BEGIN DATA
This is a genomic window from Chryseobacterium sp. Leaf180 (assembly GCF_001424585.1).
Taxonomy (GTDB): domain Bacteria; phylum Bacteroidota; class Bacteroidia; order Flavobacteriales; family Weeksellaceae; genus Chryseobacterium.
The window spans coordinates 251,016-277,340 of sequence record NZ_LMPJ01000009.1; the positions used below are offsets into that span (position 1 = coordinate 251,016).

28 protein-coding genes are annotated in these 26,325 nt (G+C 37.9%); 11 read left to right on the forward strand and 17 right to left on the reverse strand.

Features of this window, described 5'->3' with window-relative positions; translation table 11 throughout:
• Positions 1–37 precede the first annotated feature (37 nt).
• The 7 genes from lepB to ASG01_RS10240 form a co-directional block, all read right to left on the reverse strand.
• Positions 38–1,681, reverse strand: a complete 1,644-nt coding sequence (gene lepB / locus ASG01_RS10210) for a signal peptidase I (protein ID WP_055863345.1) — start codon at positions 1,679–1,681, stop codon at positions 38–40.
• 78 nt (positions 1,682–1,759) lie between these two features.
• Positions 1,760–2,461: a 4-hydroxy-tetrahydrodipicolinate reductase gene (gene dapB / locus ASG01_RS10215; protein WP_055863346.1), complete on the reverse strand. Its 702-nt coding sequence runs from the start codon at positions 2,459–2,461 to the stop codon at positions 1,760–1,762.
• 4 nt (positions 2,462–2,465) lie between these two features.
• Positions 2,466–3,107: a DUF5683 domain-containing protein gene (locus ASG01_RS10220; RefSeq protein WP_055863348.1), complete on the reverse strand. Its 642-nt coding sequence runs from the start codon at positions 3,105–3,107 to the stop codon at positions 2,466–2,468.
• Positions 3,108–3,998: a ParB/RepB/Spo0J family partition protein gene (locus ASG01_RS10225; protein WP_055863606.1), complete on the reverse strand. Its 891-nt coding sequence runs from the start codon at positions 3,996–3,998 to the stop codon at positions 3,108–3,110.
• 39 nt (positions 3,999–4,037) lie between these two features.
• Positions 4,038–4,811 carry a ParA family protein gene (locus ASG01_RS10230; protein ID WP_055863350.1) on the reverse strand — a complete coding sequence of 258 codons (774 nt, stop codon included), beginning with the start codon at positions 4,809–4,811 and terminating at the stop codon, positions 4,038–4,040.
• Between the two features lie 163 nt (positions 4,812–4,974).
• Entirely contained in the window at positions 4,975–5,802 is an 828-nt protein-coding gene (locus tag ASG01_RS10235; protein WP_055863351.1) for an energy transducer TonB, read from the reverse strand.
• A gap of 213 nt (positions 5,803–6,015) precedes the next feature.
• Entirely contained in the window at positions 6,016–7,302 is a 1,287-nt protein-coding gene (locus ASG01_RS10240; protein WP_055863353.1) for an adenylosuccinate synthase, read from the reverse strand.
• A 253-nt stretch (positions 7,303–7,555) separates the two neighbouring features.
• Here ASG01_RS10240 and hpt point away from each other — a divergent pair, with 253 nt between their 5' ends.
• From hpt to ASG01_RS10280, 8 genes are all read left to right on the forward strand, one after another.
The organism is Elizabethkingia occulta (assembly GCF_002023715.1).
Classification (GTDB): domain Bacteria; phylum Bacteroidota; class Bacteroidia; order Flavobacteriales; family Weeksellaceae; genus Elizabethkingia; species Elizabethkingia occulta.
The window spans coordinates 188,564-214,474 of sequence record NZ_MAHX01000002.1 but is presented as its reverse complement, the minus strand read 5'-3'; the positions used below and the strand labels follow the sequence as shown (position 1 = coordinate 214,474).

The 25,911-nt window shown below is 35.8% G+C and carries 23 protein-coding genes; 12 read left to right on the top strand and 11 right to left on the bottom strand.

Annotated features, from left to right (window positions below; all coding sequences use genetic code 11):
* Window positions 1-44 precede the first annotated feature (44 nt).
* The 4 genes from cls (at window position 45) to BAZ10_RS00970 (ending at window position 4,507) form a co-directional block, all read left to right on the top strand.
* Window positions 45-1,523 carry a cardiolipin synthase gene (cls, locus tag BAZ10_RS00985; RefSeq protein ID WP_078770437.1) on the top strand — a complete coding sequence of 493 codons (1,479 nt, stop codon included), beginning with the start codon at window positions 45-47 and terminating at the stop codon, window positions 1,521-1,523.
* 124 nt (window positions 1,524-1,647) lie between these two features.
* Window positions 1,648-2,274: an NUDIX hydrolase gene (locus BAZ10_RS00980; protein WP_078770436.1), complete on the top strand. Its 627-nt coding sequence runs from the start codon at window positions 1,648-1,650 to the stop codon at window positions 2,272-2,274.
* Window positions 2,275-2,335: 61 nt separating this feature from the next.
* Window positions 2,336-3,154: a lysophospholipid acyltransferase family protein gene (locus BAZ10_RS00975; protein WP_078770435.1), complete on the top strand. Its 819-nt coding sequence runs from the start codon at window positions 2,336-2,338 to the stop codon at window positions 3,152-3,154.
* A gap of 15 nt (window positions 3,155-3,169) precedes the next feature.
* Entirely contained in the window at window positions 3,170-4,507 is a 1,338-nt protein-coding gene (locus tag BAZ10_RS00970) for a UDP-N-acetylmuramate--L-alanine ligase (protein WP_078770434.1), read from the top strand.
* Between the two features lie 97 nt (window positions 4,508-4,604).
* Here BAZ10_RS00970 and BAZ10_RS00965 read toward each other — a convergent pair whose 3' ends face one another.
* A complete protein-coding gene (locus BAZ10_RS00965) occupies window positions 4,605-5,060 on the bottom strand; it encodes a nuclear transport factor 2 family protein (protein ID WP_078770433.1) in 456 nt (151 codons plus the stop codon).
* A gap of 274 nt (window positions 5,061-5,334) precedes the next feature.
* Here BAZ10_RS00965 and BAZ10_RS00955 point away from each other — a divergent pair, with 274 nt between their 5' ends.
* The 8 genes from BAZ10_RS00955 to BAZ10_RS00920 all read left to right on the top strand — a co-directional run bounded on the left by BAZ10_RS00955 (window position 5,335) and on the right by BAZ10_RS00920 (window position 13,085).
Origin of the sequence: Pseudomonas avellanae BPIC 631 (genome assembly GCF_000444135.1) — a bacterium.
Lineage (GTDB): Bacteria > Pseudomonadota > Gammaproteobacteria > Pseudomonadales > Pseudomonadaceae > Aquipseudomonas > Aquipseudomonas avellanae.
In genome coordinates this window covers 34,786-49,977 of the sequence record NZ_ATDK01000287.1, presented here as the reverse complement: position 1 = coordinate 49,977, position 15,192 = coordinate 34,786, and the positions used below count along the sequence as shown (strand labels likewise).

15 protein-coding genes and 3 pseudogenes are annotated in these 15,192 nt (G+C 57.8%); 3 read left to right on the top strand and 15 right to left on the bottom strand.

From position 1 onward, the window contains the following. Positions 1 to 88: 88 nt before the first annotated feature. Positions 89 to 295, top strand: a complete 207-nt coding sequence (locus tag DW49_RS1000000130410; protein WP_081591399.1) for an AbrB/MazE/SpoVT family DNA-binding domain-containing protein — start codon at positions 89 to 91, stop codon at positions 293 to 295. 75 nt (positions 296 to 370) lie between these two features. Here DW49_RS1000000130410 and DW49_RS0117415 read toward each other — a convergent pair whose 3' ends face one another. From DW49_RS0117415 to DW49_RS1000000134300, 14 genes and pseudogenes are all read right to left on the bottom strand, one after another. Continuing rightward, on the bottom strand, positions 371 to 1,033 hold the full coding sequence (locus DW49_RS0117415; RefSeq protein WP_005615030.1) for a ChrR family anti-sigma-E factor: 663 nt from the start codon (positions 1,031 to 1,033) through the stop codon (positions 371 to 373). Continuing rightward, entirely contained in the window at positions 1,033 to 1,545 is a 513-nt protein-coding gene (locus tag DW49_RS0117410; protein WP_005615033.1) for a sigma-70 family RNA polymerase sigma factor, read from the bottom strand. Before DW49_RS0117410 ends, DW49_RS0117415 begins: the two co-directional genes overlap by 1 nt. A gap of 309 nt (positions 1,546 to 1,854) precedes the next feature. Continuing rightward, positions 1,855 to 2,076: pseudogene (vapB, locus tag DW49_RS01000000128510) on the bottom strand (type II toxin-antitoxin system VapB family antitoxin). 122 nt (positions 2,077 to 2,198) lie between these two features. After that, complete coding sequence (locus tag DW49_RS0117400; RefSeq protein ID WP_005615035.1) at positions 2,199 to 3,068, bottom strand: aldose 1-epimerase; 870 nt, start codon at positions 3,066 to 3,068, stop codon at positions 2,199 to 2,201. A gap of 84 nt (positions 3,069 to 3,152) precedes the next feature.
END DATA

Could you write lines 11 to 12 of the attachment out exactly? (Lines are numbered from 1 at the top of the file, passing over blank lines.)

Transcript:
• 4 nt (positions 2,462–2,465) lie between these two features.
• Positions 2,466–3,107: a DUF5683 domain-containing protein gene (locus ASG01_RS10220; RefSeq protein WP_055863348.1), complete on the reverse strand. Its 642-nt coding sequence runs from the start codon at positions 3,105–3,107 to the stop codon at positions 2,466–2,468.